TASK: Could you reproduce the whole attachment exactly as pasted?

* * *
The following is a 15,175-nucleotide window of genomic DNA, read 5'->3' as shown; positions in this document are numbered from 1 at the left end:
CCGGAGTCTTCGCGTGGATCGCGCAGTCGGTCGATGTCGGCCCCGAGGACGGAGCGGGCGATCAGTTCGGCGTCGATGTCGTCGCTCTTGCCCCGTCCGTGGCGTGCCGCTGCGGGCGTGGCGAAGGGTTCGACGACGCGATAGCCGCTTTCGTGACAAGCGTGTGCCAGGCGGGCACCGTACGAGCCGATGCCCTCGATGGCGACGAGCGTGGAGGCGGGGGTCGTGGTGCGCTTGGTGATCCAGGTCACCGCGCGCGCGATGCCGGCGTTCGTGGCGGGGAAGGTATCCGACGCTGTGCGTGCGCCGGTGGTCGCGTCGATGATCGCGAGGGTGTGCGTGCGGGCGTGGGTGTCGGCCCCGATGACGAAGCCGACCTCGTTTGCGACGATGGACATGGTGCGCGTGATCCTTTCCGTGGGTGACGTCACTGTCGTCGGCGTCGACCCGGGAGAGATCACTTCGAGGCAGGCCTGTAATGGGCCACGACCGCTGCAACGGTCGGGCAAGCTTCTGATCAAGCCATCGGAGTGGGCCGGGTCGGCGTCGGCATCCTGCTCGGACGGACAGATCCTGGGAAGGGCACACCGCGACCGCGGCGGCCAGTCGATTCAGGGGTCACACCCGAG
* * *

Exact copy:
The following is a 15,175-nucleotide window of genomic DNA, read 5'->3' as shown; positions in this document are numbered from 1 at the left end:
CCGGAGTCTTCGCGTGGATCGCGCAGTCGGTCGATGTCGGCCCCGAGGACGGAGCGGGCGATCAGTTCGGCGTCGATGTCGTCGCTCTTGCCCCGTCCGTGGCGTGCCGCTGCGGGCGTGGCGAAGGGTTCGACGACGCGATAGCCGCTTTCGTGACAAGCGTGTGCCAGGCGGGCACCGTACGAGCCGATGCCCTCGATGGCGACGAGCGTGGAGGCGGGGGTCGTGGTGCGCTTGGTGATCCAGGTCACCGCGCGCGCGATGCCGGCGTTCGTGGCGGGGAAGGTATCCGACGCTGTGCGTGCGCCGGTGGTCGCGTCGATGATCGCGAGGGTGTGCGTGCGGGCGTGGGTGTCGGCCCCGATGACGAAGCCGACCTCGTTTGCGACGATGGACATGGTGCGCGTGATCCTTTCCGTGGGTGACGTCACTGTCGTCGGCGTCGACCCGGGAGAGATCACTTCGAGGCAGGCCTGTAATGGGCCACGACCGCTGCAACGGTCGGGCAAGCTTCTGATCAAGCCATCGGAGTGGGCCGGGTCGGCGTCGGCATCCTGCTCGGACGGACAGATCCTGGGAAGGGCACACCGCGACCGCGGCGGCCAGTCGATTCAGGGGTCACACCCGAG